I am continually impressed and encouraged by the output of Mars Hill Music. Stylistically, I love what they do. It’s my personal musical cup of tea. From the sing-songy, “Brady Bunch” worship style of The Sing Team, to the , flanged, Cure-style punk of The Modern Post, to the driving indie sound of Citizens, to the neo-classical folk chops of King’s Kaleidoscope, to The Dispatch’s modern tribute to the 80s, to Ghost Ship’s banjo rock, they’ve got something very special going on, stretching the sonic parameters of “modern worship music.” I’ve been listening to their latest offering, The Water and the Blood, by Dustin Kensrue, and I can’t help but be incredibly thankful for the music, but more importantly the message.
You can tell that the Mars Hill songwriters and artists are obsessed with the limitless satisfaction of the gospel of Jesus Christ. You can also tell that they reflect on the gospel through the lens of the historic Christian church. For instance, Kensrue’s “My One Comfort” is nothing other than a sung simplification of the beautiful first question and answer of the Heidelberg Catechism:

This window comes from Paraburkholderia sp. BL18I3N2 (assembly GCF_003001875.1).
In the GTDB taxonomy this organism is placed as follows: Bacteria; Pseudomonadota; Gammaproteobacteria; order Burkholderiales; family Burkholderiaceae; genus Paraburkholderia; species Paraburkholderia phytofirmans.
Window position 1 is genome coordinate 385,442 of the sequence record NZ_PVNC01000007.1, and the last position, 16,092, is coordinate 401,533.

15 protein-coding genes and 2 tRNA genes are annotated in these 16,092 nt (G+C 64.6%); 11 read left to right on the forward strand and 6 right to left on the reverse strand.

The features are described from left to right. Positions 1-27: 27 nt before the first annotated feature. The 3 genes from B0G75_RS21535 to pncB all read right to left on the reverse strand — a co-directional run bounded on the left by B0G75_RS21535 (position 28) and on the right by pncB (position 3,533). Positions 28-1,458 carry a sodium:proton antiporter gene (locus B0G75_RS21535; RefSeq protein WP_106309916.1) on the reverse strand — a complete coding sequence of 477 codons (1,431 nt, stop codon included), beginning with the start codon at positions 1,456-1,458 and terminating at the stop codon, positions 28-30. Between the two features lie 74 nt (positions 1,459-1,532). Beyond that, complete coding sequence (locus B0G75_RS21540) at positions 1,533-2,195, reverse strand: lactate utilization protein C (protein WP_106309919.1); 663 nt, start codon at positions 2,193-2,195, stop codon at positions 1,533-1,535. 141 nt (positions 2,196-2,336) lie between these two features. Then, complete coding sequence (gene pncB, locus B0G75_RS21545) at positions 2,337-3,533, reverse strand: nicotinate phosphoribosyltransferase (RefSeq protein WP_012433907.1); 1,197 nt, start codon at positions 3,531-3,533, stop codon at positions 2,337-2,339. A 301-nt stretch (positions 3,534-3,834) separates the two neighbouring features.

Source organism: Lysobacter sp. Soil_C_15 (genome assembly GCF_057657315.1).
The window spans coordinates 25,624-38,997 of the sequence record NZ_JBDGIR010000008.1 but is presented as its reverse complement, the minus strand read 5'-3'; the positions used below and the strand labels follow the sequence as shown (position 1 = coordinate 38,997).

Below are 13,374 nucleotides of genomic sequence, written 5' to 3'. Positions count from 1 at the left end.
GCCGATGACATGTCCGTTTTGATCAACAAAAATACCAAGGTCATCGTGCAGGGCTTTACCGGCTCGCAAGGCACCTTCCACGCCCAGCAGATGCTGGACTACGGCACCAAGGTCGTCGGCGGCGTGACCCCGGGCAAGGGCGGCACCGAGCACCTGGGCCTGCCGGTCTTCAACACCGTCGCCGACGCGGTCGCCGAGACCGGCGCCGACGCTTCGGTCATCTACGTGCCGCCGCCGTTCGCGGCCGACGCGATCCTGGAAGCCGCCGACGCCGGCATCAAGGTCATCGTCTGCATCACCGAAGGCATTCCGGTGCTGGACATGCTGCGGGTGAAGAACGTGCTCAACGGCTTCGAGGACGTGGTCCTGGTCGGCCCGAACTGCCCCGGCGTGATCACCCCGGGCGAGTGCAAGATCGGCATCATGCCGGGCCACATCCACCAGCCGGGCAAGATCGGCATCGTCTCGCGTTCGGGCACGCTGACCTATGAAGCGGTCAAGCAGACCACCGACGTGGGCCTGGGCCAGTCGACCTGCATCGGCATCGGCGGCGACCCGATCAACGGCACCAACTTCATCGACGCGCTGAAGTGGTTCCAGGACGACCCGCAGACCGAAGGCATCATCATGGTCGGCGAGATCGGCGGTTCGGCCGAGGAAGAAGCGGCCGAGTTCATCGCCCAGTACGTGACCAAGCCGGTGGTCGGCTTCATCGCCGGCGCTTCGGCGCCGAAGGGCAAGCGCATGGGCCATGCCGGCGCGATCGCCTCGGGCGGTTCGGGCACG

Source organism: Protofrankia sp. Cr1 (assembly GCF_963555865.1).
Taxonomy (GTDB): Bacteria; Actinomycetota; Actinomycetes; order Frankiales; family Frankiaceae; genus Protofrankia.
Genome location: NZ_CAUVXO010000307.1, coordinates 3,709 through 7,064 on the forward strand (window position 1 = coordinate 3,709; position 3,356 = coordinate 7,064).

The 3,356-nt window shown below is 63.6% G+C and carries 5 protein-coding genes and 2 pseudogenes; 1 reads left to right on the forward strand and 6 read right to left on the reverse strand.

My one comfort both in life and death
Is that I am not my own
I was bought with blood and I confess
I belong to You alone
By the Father’s good decree
Jesus, you’ve delivered me
By Your Spirit set me free
To follow you
Jesus, you have taken hold of me
And in Your grip of grace I’m finally free
Even more than this, don’t miss the explicit Trinitarianism that drips from the quills of the Mars Hill songwriters. The second stanza above is only a brief display of what is even more powerfully expounded in The Modern Post’s, “Grace Alone,” also written by Kensrue:
(1) I was an orphan lost at the fall
Running away when I’d hear your call
But Father, You worked Your will. . .
(2) You left Your home to seek out the lost
You knew the great and terrible cost
But Jesus, Your face was set. . .
(3) I was in darkness all of my life
I never knew the day from the night
But Spirit, You moved in me. . .
What I love about this song is that each verse goes on to clearly define the unique contribution of each member of the Trinity to our salvation. It’s not a passing reference or a quick shout-out to the great Three-in-One. It is a heeding of the Nicene Creed’s admonishment to deeply glorify all three Persons of the Godhead.
Noteworthy, too, is that there are some exciting co-writing partnerships going on, like “Rejoice,” a partnership between Kensrue and Stuart Townend.
So…for the above reasons and more, keep tracking with what Mars Hill is up to. Here are some of my favorite songs: